7. In identical letters dated 6 August addressed to the President of the Security Council and to me (S/2021/710), the Permanent Representative of Israel asserted that “Israel holds the Government of Lebanon responsible for any action originating from within its territory, regardless of the affiliation of the individuals or the terrorist group that carried out the attacks”. The letter further stated that “it is clear that Hezbollah and other terrorist organizations are trying to distract from their active role in bringing Lebanon to its current state of crisis by attacking Israeli civilians” . In identical letters dated 6 August addressed to the President of the Security Council and to me (A/75/988-S/2021/711) regarding the Israel Defense Forces’ artillery fire on 4 August and airstrikes on 5 August, the Permanent Representative of Lebanon conveyed her Government’s condemnation of “hostile acts and clear violations of Lebanese sovereignty and of Security Council resolution 1701 (2006)”. In a letter dated 12 August addressed to the President of the Security Council and to me (S/2021/725), the Permanent Representative of Israel expressed “extreme concern regarding the manner in which Lebanese authorities handled the attacks”, “particularly the immediate release by the Government of Lebanon of the four Hezbollah terrorists who perpetrated the rocket attacks”.
8. Throughout these incidents, UNIFIL was in continuous contact with the Lebanese Armed Forces and the Israel Defense Forces to clarify the situation, facilitate a coordinated operational response and prevent further escalation. The parties worked closely with UNIFIL to contain the situation. UNIFIL has launched technical investigations into the incidents of 20 July and those of 4, 5 and 6 August. In a statement on 8 August, I expressed “deep concern about the recent escalation between Lebanon and Israel across the Blue Line, including rocket fire into Israel and return air strikes and artillery fire into Lebanon”.
9. During the reporting period, UNIFIL continued to observe illumination rounds fired by the Israel Defense Forces in response to what the latter asserted were suspicious activities. On seven occasions, illumination rounds impacted north of the Blue Line close to Yarun, Marun al-Ra’s and Majidiye (all Sector West) and Sarda, and, on three occasions, close to Ghajar (Sector East). On 10 July, the Israel Defense Forces reported on social media that it had thwarted the “largest smuggling attempt in the last few years” in the area of Ghajar, during which it had seized 43 handguns. Weapon pointing across the Blue Line also continued, requiring UNIFIL to interpose between the parties on 21 July in Mays al-Jabal and on 21 June and 13 August in Udaysah (Sector East). On 13 September and 24 October, UNIFIL observed an Israel Defense Forces soldier throwing a flash grenade towards civilians approaching the Blue Line in the vicinity of Hula (Sector East). UNIFIL also observed the Israel Defense Forces firing in the air close to Hula, Blida and Mays al-Jabal (all Sector East), seemingly to deter civilians from approaching the Blue Line.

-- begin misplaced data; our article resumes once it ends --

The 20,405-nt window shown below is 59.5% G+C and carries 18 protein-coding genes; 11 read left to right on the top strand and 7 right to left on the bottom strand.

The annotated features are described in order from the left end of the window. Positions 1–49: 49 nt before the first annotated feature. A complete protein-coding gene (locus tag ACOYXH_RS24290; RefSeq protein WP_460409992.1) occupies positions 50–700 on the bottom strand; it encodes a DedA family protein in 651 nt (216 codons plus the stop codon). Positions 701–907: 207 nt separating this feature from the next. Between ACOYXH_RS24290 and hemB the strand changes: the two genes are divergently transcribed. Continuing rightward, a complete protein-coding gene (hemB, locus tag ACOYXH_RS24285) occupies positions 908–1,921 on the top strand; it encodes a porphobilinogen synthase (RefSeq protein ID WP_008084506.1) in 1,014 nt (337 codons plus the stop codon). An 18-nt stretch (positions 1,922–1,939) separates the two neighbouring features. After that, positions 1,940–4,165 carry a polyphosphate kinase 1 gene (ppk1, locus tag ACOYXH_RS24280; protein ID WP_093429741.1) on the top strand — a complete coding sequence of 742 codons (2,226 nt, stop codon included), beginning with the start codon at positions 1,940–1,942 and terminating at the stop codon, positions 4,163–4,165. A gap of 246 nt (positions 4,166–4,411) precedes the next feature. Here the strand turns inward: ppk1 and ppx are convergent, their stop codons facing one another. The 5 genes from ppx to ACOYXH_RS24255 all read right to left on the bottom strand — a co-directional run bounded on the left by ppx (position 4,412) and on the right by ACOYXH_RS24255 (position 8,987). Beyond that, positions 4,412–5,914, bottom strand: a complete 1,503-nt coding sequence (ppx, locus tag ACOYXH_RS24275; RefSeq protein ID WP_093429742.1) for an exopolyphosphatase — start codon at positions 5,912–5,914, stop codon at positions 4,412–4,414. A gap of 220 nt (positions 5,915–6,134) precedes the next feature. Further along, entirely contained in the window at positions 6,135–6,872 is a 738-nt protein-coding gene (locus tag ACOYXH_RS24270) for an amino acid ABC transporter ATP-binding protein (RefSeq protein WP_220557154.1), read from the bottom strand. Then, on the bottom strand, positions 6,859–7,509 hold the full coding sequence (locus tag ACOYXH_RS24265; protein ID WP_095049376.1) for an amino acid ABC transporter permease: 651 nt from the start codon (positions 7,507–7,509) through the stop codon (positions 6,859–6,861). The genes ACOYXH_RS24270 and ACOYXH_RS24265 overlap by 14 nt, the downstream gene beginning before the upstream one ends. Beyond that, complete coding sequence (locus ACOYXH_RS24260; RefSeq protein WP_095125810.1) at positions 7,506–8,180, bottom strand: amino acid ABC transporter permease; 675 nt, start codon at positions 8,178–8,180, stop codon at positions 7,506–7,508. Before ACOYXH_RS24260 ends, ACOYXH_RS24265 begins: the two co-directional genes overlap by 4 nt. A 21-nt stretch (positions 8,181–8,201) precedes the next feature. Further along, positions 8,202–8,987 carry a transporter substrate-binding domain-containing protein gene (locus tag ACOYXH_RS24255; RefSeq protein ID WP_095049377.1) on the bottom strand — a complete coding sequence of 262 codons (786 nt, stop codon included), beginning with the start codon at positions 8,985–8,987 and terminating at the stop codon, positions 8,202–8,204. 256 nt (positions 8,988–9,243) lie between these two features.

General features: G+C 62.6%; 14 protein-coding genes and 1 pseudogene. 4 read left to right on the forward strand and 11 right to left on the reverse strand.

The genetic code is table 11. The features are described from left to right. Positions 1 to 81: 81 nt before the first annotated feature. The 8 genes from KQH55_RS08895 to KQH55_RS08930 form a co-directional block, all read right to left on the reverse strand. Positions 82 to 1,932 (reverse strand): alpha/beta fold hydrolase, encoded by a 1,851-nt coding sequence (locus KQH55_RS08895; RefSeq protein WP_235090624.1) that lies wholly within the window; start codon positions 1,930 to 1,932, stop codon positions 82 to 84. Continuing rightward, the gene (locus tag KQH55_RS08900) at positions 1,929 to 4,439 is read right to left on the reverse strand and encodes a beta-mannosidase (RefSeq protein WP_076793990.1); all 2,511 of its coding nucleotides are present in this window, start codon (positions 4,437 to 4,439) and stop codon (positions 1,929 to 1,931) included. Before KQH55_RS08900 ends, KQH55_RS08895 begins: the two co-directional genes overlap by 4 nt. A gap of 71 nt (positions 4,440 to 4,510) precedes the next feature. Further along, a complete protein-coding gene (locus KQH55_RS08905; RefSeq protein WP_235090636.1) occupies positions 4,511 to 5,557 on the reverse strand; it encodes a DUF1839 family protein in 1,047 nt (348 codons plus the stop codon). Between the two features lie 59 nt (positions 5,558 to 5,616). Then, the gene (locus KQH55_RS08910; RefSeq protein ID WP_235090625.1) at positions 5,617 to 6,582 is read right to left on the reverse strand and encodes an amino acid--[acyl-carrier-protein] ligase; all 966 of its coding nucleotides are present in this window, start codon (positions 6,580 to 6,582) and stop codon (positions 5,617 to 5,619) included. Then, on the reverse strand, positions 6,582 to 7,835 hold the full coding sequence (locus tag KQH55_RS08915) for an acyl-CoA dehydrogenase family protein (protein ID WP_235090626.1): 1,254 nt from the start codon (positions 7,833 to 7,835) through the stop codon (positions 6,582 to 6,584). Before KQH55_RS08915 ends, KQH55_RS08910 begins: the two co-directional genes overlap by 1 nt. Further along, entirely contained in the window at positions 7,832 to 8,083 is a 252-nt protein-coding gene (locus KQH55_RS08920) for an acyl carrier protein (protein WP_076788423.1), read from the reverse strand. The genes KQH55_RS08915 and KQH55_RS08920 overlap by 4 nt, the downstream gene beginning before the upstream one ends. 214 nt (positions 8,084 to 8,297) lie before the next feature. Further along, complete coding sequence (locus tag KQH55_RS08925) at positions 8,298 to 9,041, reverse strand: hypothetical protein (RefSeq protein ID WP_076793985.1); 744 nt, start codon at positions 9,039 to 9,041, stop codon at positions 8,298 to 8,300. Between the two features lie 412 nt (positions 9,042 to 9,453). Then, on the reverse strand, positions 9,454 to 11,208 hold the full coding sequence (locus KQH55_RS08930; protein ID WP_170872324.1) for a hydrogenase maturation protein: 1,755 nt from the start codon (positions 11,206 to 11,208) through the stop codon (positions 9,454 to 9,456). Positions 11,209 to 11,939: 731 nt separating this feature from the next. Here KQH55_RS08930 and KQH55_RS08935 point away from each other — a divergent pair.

10. The Israel Defense Forces continued to enter Lebanese airspace in violation of resolution 1701 (2006) and of Lebanese sovereignty. From 19 June to 25 October, UNIFIL recorded 286 airspace violations, totalling 377 hours and 39 minutes in overflight time. Unmanned aerial vehicles accounted for approximately 75 per cent of the violations. The remaining airspace violations involved fighter aircraft or unidentified aircraft. In two separate instances, on 16 July and 30 September, the Israel Defense Forces informed UNIFIL that one of its unmanned aerial vehicles had crashed in Lebanon. The Lebanese Armed Forces repeatedly denied UNIFIL requests to access the suspected crash site from 30 September. The 16 July crash site remains undetermined. On 12 August, the Israel Defence Forces informed UNIFIL that it had shot down a drone, which it claimed belonged to Hizbullah, close to Shetula, in Israel, on 11 August. UNIFIL is following up with the parties regarding the three incidents.